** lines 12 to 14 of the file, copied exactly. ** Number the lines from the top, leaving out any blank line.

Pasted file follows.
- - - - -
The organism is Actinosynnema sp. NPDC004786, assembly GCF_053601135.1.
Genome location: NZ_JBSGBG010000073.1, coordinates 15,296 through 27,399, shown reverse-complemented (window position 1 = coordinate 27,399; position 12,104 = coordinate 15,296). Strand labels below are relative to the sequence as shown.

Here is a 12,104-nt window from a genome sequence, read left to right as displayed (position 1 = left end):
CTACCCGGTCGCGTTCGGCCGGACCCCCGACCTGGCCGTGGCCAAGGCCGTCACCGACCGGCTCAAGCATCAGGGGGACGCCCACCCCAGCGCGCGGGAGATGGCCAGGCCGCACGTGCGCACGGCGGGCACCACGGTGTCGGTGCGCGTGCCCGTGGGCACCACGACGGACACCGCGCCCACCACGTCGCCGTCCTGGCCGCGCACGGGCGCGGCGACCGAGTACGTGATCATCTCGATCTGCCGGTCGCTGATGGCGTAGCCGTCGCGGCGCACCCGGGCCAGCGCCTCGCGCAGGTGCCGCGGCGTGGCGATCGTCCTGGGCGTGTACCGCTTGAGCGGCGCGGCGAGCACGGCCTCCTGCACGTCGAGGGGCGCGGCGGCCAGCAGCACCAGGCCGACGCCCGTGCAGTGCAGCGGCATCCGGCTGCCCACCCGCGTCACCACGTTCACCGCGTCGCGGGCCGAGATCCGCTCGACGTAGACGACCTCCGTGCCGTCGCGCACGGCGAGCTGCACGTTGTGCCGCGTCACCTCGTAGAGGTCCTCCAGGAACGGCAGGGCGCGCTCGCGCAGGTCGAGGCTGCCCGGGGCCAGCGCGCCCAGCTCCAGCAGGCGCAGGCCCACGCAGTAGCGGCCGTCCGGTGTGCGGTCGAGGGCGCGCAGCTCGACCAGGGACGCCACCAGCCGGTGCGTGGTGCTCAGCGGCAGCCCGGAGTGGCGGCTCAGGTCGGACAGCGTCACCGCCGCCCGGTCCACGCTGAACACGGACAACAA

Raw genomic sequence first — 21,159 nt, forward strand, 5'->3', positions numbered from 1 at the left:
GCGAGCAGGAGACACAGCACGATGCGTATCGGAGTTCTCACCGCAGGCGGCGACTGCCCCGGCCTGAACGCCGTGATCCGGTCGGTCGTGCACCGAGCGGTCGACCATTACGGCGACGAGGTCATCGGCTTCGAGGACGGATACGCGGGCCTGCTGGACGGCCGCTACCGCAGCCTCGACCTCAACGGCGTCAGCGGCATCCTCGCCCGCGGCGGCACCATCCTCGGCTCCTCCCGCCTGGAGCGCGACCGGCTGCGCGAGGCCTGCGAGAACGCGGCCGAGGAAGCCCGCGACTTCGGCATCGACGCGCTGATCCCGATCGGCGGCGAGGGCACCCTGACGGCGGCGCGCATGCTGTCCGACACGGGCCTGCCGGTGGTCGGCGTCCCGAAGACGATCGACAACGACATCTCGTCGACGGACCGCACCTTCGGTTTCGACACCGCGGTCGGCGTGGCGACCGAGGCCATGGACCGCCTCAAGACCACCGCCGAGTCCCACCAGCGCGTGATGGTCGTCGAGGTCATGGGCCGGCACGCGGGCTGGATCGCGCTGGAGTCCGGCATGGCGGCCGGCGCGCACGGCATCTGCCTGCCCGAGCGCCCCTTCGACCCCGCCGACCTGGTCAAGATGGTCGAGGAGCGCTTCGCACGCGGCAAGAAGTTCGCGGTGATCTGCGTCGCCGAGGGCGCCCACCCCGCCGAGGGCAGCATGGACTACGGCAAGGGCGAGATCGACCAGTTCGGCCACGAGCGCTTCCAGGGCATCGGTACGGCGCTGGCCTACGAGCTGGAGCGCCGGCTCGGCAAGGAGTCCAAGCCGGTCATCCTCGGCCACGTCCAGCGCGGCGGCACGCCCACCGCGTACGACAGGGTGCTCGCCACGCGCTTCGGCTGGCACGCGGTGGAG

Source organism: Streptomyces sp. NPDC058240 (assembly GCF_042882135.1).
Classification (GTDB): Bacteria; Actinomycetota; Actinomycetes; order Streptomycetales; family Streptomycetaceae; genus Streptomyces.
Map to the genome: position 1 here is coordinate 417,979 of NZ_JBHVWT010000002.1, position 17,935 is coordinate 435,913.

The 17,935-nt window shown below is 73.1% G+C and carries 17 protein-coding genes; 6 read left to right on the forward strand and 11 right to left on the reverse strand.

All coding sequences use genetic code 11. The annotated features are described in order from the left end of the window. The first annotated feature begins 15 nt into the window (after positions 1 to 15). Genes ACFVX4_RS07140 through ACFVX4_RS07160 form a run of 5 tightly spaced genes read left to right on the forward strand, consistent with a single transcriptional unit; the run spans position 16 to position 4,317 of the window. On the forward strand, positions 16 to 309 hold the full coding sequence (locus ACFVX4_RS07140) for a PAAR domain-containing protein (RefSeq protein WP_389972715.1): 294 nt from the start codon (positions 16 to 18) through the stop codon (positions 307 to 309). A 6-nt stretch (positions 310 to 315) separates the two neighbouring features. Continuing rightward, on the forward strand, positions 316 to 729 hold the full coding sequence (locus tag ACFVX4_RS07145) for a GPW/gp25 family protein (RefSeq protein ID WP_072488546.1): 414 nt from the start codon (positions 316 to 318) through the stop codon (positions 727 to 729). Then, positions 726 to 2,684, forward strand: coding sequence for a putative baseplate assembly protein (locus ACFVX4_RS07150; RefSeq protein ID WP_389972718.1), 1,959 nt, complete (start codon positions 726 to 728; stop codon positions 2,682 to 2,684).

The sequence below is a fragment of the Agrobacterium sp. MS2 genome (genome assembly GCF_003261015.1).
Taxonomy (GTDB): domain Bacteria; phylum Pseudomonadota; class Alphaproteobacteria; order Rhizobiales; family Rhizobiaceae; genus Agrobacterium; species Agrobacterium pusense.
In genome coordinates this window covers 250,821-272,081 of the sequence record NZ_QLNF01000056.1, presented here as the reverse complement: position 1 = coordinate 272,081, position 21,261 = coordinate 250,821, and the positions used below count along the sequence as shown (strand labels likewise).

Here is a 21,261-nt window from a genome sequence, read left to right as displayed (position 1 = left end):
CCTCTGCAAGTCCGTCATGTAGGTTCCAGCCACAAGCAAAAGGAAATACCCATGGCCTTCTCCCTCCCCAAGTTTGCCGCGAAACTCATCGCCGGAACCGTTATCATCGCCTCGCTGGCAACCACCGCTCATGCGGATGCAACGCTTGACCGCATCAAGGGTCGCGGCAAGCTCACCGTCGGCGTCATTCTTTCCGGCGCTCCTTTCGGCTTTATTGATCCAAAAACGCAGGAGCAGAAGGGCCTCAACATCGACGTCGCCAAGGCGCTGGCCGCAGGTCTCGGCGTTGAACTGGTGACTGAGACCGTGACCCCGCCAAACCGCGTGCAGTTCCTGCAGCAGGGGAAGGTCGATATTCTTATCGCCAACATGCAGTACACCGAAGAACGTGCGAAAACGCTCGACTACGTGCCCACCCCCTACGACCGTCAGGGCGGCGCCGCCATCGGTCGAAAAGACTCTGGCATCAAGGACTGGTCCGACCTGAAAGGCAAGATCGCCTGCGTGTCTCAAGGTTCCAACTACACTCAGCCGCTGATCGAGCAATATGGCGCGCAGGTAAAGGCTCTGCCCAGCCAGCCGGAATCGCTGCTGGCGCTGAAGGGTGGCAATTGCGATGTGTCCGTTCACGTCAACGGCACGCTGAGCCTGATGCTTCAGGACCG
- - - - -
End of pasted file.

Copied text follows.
The sequence below is a fragment of the Agrobacterium sp. MS2 genome (genome assembly GCF_003261015.1).
Taxonomy (GTDB): domain Bacteria; phylum Pseudomonadota; class Alphaproteobacteria; order Rhizobiales; family Rhizobiaceae; genus Agrobacterium; species Agrobacterium pusense.
In genome coordinates this window covers 250,821-272,081 of the sequence record NZ_QLNF01000056.1, presented here as the reverse complement: position 1 = coordinate 272,081, position 21,261 = coordinate 250,821, and the positions used below count along the sequence as shown (strand labels likewise).